Honda Civic Type R vs SEAT Leon Cupra & Renaultsport Megane 275 Trophy
Can Honda’s new Civic Type R beat SEAT and Renault and blast to the top of the hot hatch class?
Sales of hot hatchbacks took a nosedive after the global financial crisis, but high-performance family cars are now making a comeback, and their popularity is most definitely on the up.
After a five-year wait, Honda is back in the ring with its new Civic Type R, and it’s spoiling for a fight against the best in the sector.
There are some big changes underneath that mean this hot Honda now has the firepower to potentially beat the best, including a new, more powerful 2.0-litre turbo.
Usable thrills are what the current crop delivers, and on the face of things the Civic Type R has the practicality to match its blistering real-world performance and agile handling.
However, at £29,995 for the standard model, it’s more expensive than both rivals we’ve lined up. So, can the Honda’s extra on-paper pace and versatile cabin edge it ahead of the competition?
We put the hot hatch trio to the test on road and track to find out...
More reviews for Civic Type R
Car group tests
- Skoda Scala vs Ford Focus vs Honda Civic
- Renault Megane R.S. vs Honda Civic Type R
- Mercedes-AMG A 35 vs Honda Civic Type R vs Volkswagen Golf R
Click the links above to read individual reviews, and scroll down to see which hot hatch comes out on top...
Performance modes are the current trend. SEAT’s switchable Drive Profiles (above) let you tailor the different settings, but with no data readouts. Honda’s +R mode is less customisable yet provides extra info, including a 0-62mph timer. And Renault’s RS Monitor gives performance readouts such as cornering g-force.
SEAT started the hot hatch war with its Nürburgring lap record of 7:58.12, which Renault’s 275 then knocked four seconds off. Honda has now shattered this with a blistering 7:50.63 time, making it the fastest front-wheel- drive hatch to lap the track.
Looks are subjective, but the Honda’s eye-popping design may be a bit much for some. The Renault and SEAT are more reserved – although in the case of the Trophy, only just. Swap white for black contrast details on the Leon, and it looks even better.
1st place: SEAT Leon Cupra
SEAT’s hold over the hot hatch class continues, thanks to the Leon Cupra’s huge spread of ability. In some areas the others may be more focused, but the figures don’t lie: the Cupra is still sensationally fast. It feels alive to drive, too, and responds to your inputs faithfully to inspire huge confidence. Settle down to a leisurely pace and it’s the easiest to live with. Plus, its price advantage seals the deal.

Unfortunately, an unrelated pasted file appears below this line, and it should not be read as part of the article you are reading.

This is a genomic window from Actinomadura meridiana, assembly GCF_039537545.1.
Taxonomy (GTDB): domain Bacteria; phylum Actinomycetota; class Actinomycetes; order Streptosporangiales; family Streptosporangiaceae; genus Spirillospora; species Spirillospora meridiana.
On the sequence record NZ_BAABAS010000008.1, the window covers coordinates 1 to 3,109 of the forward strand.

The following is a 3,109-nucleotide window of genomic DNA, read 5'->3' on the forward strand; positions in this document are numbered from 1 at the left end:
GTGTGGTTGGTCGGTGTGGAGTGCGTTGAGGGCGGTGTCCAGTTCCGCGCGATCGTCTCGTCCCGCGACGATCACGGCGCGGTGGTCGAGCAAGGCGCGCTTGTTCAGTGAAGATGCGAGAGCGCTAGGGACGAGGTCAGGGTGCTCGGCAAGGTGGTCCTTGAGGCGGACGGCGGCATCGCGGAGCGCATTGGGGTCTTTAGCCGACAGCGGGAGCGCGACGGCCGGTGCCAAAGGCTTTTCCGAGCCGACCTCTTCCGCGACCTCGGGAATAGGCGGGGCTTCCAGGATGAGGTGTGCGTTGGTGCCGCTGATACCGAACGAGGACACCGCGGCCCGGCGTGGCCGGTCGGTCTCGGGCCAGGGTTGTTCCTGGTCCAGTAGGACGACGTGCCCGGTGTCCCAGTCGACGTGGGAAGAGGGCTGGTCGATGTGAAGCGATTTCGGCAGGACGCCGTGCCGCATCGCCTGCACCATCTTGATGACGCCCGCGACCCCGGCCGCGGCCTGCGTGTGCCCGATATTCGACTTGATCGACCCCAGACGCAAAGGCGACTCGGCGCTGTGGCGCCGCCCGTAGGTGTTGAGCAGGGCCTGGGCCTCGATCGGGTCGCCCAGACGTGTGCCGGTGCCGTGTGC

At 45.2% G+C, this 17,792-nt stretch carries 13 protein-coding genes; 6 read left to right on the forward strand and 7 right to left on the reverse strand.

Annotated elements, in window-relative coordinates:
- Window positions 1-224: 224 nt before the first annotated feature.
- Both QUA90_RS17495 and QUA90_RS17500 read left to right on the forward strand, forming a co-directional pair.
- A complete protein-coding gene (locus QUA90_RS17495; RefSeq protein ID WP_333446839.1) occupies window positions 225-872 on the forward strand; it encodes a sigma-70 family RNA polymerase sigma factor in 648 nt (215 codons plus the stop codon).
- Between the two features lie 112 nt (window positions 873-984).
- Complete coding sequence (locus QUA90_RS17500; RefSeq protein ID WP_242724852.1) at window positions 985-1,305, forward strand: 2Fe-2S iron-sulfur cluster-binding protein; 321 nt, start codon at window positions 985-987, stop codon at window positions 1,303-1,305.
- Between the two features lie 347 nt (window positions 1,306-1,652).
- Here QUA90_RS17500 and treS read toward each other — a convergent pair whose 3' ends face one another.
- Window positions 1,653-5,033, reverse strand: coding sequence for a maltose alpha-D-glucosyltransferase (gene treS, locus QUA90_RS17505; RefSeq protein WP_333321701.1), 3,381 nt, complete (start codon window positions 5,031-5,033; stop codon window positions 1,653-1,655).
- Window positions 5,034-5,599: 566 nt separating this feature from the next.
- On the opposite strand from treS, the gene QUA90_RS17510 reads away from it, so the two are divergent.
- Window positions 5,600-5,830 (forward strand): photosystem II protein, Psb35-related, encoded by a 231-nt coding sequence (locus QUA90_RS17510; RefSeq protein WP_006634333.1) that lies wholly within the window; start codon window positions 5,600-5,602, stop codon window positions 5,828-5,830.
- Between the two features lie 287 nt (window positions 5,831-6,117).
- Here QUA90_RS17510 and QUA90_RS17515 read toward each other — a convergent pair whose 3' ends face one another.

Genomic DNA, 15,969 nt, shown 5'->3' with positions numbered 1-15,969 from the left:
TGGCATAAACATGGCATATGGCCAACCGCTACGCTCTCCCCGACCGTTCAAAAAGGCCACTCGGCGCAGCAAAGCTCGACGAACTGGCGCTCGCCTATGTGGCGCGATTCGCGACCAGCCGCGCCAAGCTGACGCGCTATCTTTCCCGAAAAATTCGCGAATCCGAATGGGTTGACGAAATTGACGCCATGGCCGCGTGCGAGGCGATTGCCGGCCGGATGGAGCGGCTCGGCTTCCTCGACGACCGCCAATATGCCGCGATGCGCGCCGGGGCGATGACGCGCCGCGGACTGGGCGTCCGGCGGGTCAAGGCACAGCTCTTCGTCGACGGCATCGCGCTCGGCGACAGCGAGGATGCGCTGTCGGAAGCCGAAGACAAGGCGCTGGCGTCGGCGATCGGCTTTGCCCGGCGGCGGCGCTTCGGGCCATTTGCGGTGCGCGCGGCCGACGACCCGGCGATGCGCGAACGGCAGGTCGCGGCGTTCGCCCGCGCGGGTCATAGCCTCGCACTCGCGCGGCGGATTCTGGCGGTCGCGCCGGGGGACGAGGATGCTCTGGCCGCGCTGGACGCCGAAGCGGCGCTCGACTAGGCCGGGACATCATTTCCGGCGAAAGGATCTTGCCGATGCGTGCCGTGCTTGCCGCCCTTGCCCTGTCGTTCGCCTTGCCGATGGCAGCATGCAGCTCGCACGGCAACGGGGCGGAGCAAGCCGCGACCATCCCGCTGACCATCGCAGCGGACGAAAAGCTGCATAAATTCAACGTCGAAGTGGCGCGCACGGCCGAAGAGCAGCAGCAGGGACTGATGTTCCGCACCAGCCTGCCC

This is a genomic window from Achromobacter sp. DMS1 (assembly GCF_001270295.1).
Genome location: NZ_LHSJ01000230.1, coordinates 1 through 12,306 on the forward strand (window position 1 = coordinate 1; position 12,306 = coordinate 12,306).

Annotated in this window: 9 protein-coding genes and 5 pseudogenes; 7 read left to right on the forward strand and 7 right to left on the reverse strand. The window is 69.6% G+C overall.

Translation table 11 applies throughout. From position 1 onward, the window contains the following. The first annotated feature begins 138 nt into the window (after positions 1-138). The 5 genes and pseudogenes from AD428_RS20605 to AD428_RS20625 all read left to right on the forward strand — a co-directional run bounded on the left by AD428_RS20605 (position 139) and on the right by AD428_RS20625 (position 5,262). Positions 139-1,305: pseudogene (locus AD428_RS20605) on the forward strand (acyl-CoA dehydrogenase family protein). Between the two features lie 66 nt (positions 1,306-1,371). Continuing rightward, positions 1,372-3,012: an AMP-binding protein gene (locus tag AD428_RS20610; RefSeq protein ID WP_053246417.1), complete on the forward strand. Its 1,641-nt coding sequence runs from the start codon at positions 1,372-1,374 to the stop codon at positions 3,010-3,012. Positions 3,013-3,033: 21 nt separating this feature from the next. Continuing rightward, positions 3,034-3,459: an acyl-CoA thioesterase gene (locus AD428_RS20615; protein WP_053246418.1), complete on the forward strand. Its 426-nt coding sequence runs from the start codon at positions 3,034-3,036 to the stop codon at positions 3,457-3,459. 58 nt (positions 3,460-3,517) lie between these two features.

2nd place: Honda Civic Type R
Outright power isn’t enough to knock the SEAT off the top spot. However, the new Civic Type R is a resounding success and has been worth the wait. It mixes devilish speed with surprising practicality, but falls short in a few areas. Its styling will divide opinion, it isn’t as well equipped and it can’t match the SEAT’s comfort – but on a twisty road it’s devastatingly effective.
3rd place: Renaultsport Megane 275 Trophy
The Mégane RS has aged nicely. Its chassis is as sweet as ever and delivers a brawny hot hatch experience laden with feel. However, costly options are needed to keep up with rivals, so combined with lower economy, steeper depreciation, poorer practicality and a more dated interior, the Renault finishes third. The margin isn’t massive, but rivals are starting to edge further ahead.
Ford Focus RS
Due: 2016 Price: £30,000 (est.) Engine: 2.3-litre 4cyl, 345bhp
With similar pricing, plus more power and four-wheel drive, Ford’s new range-topping Focus RS could upstage the Civic Type R when it hits dealers next year. It’ll also offer the practicality of a five-door layout.
|SEAT Leon Cupra 280||Honda Civic Type R||Renaultsport Megane 275 Trophy|
|On-the-road price/total as tested||£28,210/£30,450||£29,995/£29,995||£28,930/£34,475|
|Residual value (after 3yrs/30,000)||£12,080/42.8%||£13,126/43.8%||£12,249/42.3%|
|Annual tax liability std/higher rate||£1,455/£2,909||£1,719/£3,439||£1,658/£3,315|
|Annual fuel cost (12k/20k miles)||£1,991/£3,318||£2,276/£3,794||£2,378/£3,964|
|Ins. group/quote/road tax band/cost||33/£526/G/£180||33/£558/H/£205||36/£598/H/£205|
|Cost of 1st/2nd/3rd service||£179/£229/£179||£215/£285/£365||£399 (3yrs)|
|Engine||4cyl in-line/1,984cc||4cyl in-line/1,996cc||4cyl in-line/1,998cc|
|Peak power||276/5,600 bhp/rpm||306/6,500 bhp/rpm||271/5,500 bhp/rpm|
|Peak torque||350/1,700 Nm/rpm||400/2,500 Nm/rpm||370/3,000 Nm/rpm|
|Transmission||6-spd man/fwd||6-spd man/fwd||6-spd man/fwd|
|Fuel tank capacity/spare wheel||50 litres/space-saver||50 litres/repair kit||60 litres/repair kit|
|Boot capacity (seats up/down)||380/1,210 litres||477/1,210 litres||344/991 litres|
|Turning circle/drag coefficient||10.5 metres/N/A||12.6 metres/N/A||11.4 metres/0.75Cd|
|Basic warranty (miles)/recovery||3yrs (60,000)/2yrs||3yrs (90,000)/3yrs||4yrs (100,000)/4yrs|
|Service intervals/UK dealers||20,000 (2yrs)/128||12,500 (1yr)/196||18,000 (1yr)/153|
|Driver Power manufacturer/dealer pos.||15th/32nd*||18th/2nd*||7th/14th*|
|0-60/30-70mph||6.7/5.0 seconds||6.1/4.7 seconds||6.5/5.5 seconds|
|30-50mph in 3rd/4th||2.5/3.7 seconds||2.4/4.0 seconds||2.9/4.3 seconds|
|50-70mph in 5th/6th||4.8/6.2 seconds||4.1/6.6 seconds||5.5/7.5 seconds|
|Top speed/rpm at 70mph||155mph/2,500rpm||167mph/2,600rpm||159mph/2,500rpm|
|Noise levels outside/idle/30/70mph||70/56/64/70dB||71/56/65/71dB||73/56/68/73dB|
|Auto Express econ (mpg/mpl)/range||31.9/7.0/351 miles||27.9/6.1/307 miles||26.7/5.9/352 miles|
|Actual/claimed CO2/tax bracket||205/154g/km/26%||234/170g/km/29%||244/174g/km/29%|
|Auto gearbox/stability/cruise control||£1,355/yes/yes||No/yes/yes||No/yes/yes|
|Climate control/leather/heated seats||Yes/£1,055/£360**||Yes/no/no||Yes/part/no|
|Metallic paint/xenons/keyless go||£575/LED/no||Yes/LED/yes||£1,300/no/yes|